Kings and Queens, admirals and generals and captains of industry, wars and plagues. As celebrated kids’ author Michael Rosen acknowledges in his introduction to a priceless gem of a book about the East End, history used to be about the ‘big’ names (mostly men of course) who shaped events, and the big events (ideally cataclysmic) that they shaped.
There’s a problem of course … that kind of history tends to cut out the ordinary people, the poor and the dispossessed. But throughout the 20th century, and largely using the new recorded media, enterprising historians were recording the voices and stories of ordinary men and women.
The War on our Doorstep: London’s East End and how the Blitz Changed it Forever* is a beautiful collection of reminiscences drawn from the Museum of London’s oral history collection. Here, recorded in the latter years of the 20th century, are the authentic voices of those born in the 1890s (among others). There’s is a world of moonlight flits, shoeless children and gin at a penny a pop. It’s ancient history to many readers, though for some of us only a generation or two away.
One of the most striking inclusions is a map of the East End, circa 1920, showing the areas of London with and without electricity. The East End (and Bermondsey south of the river) stand out among a sea of switched-on areas, including the City, Greenwich and the Borough. They may have only been in the queue — nonetheless the contrast is striking. And this of course was the engine of London’s economy, the docks both north and south of the river. A point nicely summarised in Cicely Fox-Smith’s poem Nitrates, a classic of the 1920s.
...All alone I went a-walking by the London Docks one day,
For to see the ships discharging in the basins where they lay,
And the cargoes that I saw there, they were every sort of kind,
Every blessed brand of merchandise a man could bring to mind;
There were things in crates and boxes, there was stuff in bags and bales,
There were tea-chests wrapped in matting, there were Eastern-looking frails,
There were balks of teak and greenheart, there were stacks of spruce and pine,
There was cork, and frozen carcasses, and casks of Spanish wine,
There was rice and spice and coco-nuts, and rum enough was there
For to warm all London’s innards up and leave a drop to spare…
Riches indeed. Though most East Enders weren’t sharing in them. Around Stepney and Whitechapel, most families were crammed into once-grand houses that by the early years of the 20th century had been subdivided and sublet many times. For most East Enders, ‘home’ was a set of rooms rather than a building, and families tended to be loyal to their area rather than sentimental about houses. Henry Corke was a boy in Bethnal Green in the 1920s. He remembered: ‘When I was a younger boy, I couldn’t bear the thought of living in a house without any family. There was us, we only had two rooms. The woman upstairs had about seven or nine kids. There was an old couple downstairs. Was about 40 of us in there.’
And if rents were low, there were greater savings to be made by cramming extra people in. ‘Miss M’ recalled that: ‘We used to use the doors off the cupboards laid on chairs and made up as beds. Nobody complained: the superintendent didn’t mind because everybody was doing the same.’ For Vicki Green, there was comfort in numbers, in ‘a three-storey house, two rooms on each floor, my uncle and family on the ground floor, another uncle on the first floor, and another on the second. My dad and mum and three of us kids on the top. There were 14 children in the house and we grew up almost like brothers and sisters.’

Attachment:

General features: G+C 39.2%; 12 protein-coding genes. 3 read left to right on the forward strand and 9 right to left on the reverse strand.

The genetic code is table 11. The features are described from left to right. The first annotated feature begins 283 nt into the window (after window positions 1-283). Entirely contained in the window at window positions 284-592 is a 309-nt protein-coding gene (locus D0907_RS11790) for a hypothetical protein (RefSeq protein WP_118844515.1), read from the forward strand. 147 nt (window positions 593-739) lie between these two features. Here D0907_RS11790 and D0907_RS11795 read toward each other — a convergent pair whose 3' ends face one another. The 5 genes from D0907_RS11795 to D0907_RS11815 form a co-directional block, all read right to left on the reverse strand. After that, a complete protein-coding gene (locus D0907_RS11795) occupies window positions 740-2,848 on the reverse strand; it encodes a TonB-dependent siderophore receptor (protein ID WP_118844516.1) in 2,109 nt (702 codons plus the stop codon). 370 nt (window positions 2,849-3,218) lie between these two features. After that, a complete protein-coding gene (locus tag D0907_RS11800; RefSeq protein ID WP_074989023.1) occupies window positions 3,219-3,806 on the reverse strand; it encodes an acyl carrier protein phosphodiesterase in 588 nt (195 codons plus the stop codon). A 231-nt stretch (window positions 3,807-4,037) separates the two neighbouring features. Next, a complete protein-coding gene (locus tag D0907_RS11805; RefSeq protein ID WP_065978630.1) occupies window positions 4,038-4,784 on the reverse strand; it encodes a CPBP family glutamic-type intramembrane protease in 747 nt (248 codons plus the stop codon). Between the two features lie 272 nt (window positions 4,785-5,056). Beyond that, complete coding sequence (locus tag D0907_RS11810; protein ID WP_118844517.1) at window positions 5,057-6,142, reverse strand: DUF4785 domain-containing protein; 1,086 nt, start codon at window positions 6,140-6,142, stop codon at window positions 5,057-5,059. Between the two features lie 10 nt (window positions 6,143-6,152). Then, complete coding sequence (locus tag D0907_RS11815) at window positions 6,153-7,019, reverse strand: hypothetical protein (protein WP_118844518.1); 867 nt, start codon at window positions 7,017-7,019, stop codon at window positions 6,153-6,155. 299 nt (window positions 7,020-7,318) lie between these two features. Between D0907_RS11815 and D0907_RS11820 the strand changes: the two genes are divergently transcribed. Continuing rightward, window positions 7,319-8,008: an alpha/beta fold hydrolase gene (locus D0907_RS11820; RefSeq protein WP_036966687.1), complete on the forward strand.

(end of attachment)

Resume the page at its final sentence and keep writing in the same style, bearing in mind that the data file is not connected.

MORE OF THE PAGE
For some of the kids, growing up in such poverty was horrific. Charles Lisle was raised at 5 Wilson Street. ‘If you went out in the kitchen in the dark you trod on hundreds of black beetles. Oh it was a terrible place.’ And Vicki Green had a terror of going two floors down to the communal toilet in the middle of the night, lit by candle. ‘One of my cousins put the candle on the seat, and set her nightdress alight!’ Of course everything had to be shared with so many in one building. Sinks were in the backyard, as would be the one tap; washing would be hung along the corridors of the houses. ‘A primitive life,’ reckoned Vicki.
But for Jack Miller, growing up in Spitalfields in the 1920s, there was poetry in it. ‘We lived in two rooms on the second floor. My brother and I used to sleep in the garret but I liked it because it overlooked the rooftops and the soaring steeple of Christ Church. I was always charmed because there would be a carolling of the bells and it would waft across the skyline. That and the chanting, because on Sunday there would be Hebrew classes in the Brick Lane Talmud Torah. They would be reciting in Hebrew and it would blend with the sound of the bells.’
The superintendent may not have minded, but then he had a hard job keeping track of comings and goings, especially with multiple subletting and the constant moonlight flits. ‘You’d pack up when you owed a few bob rent, put your things on an old barrow for tuppence or threepence which you’d hired, and you’d move to somewhere else,’ recalled Stan Rose.
Or if you were unlucky, the superintendent and his team got to you first. The marvellously named Hilda Bunyon recalled an old woman, sitting out on the street, where she’d been escorted by the superintendent. Now in would come ‘the brokers’. In top hats and tail coats they’d ‘open a window and throw out the bits and pieces, all out on the road. The men would try to sell these. Tuppence for a chair … and get the money back owing to them.’ Neighbours, sympathetic perhaps but keen on a bargain, would snap them up. The now homeless unfortunate, meanwhile, would have to fall on the sympathy of friends … that or the horror of the workhouse.
The War on our Doorstep: London’s East End and how the Blitz Changed it Forever by Harriet Salisbury, published by Ebury Press.